Lung Cancer Awareness Month: Early Detection Makes the Difference
Lung cancer has a way of staying hidden and becoming increasingly fatal the longer it does so. There are enormous benefits to shining light on this particular cancer early on, and that’s more possible now than it used to be.
Early detection, which is crucial in all cases of cancer, gives patients options they otherwise wouldn’t have since the disease may be smaller in size and hasn’t metastasized to other regions of the body. However, identifying lung cancer in its beginning stages can have an even more distinguishable impact on survival when compared to other types.
Since lung cancer stands out due to its prevalence (second-most common type), mortality (deadliest type) and tendency to fly under the radar, early detection is vital with this disease. With November being Lung Cancer Awareness Month, now is a great time to bring attention to this.
Lung cancer stays out of sight
One of the reasons why lung cancer is the deadliest type of cancer for both men and women in the United States is the fact that symptoms don’t emerge until the disease has reached an advanced, non-curable stage.
Only then does the patient begin to experience a cough that is persistent, progressive or even bloody. Other symptoms come in the form of chest pain, difficulty breathing or infections such as bronchitis or pneumonia. Even when these things show up, they’re commonly confused with the side effects of smoking or another sickness.
The lack of warning signs makes it important for patients to be proactive in getting yearly screenings. Those at high risk — individuals who smoke, inhale secondhand smoke, get exposed to high radon levels or other substances, or those with a family history of lung cancer — should get their lungs checked on a regular basis.
Early screening and its impact on survival
Time is a critical factor when it comes to those with lung cancer. For those diagnosed during 2010 through 2016, and considering all stages combined, lung cancer has a 5-year relative survival rate of 21%, according to info published this year by the American Cancer Society. That percentage is lower than any form of cancer listed in the report, with the exceptions being pancreatic cancer (10%), liver cancer (20%) and esophageal cancer (20%).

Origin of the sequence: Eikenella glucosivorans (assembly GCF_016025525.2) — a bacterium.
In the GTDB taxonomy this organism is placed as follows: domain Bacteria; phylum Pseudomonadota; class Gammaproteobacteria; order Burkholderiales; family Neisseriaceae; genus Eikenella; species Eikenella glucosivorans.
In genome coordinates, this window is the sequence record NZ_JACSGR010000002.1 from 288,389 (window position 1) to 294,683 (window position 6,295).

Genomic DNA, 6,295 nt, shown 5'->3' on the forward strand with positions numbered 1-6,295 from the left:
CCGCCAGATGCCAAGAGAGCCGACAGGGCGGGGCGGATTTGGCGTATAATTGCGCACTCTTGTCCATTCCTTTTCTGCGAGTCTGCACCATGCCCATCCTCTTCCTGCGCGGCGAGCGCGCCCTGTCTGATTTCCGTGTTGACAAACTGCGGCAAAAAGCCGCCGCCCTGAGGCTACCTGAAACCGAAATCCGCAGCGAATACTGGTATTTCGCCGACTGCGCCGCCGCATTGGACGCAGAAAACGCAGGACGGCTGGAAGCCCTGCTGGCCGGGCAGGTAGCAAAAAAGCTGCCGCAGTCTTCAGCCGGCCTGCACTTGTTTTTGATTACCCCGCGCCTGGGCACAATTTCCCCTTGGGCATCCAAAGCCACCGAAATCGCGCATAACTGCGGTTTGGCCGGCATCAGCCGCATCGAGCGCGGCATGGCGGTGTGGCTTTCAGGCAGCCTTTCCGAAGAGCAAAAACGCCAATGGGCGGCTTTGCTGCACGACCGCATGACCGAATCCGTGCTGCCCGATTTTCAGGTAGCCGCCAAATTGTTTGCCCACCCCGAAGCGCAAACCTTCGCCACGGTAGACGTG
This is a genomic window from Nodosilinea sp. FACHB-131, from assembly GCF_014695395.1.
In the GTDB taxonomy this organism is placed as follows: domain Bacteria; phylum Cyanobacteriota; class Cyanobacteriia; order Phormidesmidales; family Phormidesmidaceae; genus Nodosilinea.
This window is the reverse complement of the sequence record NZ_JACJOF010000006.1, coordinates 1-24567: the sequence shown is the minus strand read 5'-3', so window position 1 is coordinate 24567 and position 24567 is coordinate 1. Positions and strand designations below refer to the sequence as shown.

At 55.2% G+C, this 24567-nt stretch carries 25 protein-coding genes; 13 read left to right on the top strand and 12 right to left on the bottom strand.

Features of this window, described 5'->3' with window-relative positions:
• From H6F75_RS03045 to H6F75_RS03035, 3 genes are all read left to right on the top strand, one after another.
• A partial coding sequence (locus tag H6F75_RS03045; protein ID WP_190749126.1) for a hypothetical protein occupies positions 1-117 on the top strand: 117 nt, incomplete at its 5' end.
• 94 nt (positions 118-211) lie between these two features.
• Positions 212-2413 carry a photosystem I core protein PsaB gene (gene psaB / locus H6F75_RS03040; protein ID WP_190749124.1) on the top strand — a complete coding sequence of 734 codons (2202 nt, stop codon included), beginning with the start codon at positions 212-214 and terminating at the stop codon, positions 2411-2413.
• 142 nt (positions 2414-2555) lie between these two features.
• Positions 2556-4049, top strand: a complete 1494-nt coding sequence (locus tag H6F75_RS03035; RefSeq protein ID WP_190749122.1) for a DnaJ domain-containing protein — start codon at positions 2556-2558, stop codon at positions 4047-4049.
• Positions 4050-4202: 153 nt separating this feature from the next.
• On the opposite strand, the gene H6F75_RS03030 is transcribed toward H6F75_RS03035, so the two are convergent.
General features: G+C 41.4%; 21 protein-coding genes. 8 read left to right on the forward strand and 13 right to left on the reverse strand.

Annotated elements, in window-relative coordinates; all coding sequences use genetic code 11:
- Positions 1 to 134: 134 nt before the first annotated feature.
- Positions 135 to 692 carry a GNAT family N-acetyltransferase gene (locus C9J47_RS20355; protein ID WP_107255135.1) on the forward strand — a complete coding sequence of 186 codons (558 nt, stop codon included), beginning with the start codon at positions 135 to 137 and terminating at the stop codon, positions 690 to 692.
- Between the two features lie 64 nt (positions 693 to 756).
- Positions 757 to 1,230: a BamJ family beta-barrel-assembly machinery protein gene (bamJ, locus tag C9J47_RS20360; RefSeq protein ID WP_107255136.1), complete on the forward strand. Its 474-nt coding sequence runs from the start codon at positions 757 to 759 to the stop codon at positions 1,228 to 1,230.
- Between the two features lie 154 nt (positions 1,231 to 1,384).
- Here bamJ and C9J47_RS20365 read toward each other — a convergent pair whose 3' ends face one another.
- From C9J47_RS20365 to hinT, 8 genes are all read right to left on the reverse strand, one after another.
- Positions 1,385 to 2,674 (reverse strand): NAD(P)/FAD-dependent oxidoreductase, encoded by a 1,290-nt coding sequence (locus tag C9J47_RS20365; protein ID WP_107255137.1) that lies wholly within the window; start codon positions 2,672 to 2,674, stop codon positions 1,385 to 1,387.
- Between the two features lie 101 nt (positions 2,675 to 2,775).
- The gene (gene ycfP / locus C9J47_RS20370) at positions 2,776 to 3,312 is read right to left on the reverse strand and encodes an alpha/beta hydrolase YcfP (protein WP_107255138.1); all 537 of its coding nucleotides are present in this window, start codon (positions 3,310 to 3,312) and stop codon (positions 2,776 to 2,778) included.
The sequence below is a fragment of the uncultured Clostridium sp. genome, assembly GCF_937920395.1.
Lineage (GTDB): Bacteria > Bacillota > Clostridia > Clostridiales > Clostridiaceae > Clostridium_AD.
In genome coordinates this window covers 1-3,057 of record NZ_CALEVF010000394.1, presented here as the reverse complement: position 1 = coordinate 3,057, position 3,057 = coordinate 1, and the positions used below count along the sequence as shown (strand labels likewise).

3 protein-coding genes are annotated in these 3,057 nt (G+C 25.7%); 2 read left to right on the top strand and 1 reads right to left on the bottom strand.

These statistics can vary a great deal depending on the type and stage of the lung cancer. With that said, screening that leads to early detection while it’s still localized within the lungs can dramatically increase the five-year survival rate.
In some cases, catching the disease in its earliest stages can have a striking effect. For example, early detection through screening can increase the 5-year survival rate for a detected stage I lung cancer to nearly 90%.
At the UF Health Lung Cancer Program, 9 out of 10 lung cancer referrals are seen within seven days. That accessibility is key to giving our patients the best possible chance in the battle.
A better method for detection is here
When it comes to those checkups, there hasn’t been a widely accepted screening tool available for early-stage lung cancer until recently. Far too often, regular chest X-rays have missed lung tumors during the most beneficial time to be a reliable method for detection.
Supported by the National Lung Screening Trial (NLST) and the American Society of Clinical Oncologists, along with many studies, low-dose computed tomography (LDCT) has proven to be more effective at detection than chest X-rays for those at high risk. Unlike the single-picture chest X-ray, the multi-picture CT scan uses detailed cross-sectional images of the body. The CT scanner does this by rotating around you while you lie on a table and taking several X-rays.
The LDCT scan’s superior ability to uncover lung tumors, even small lesions that could potentially carry cancer, is a key reason the NLST and other research has shown that getting annual LDCT scans before symptoms appear can help reduce the risk of dying from lung cancer.
UF Health offers LDCT scans, which are now covered by Medicare once per year for beneficiaries who meet these criteria:
- ages 55-77, and are either current smokers or have quit smoking within the last 15 years
- tobacco smoking history of at least 30 “pack years” (an average of one pack a day for 30 years)
- receive a written order from a physician or qualified non-physician practitioner who meets certain requirements
Please ask your primary physician for more info and to schedule an appointment if necessary.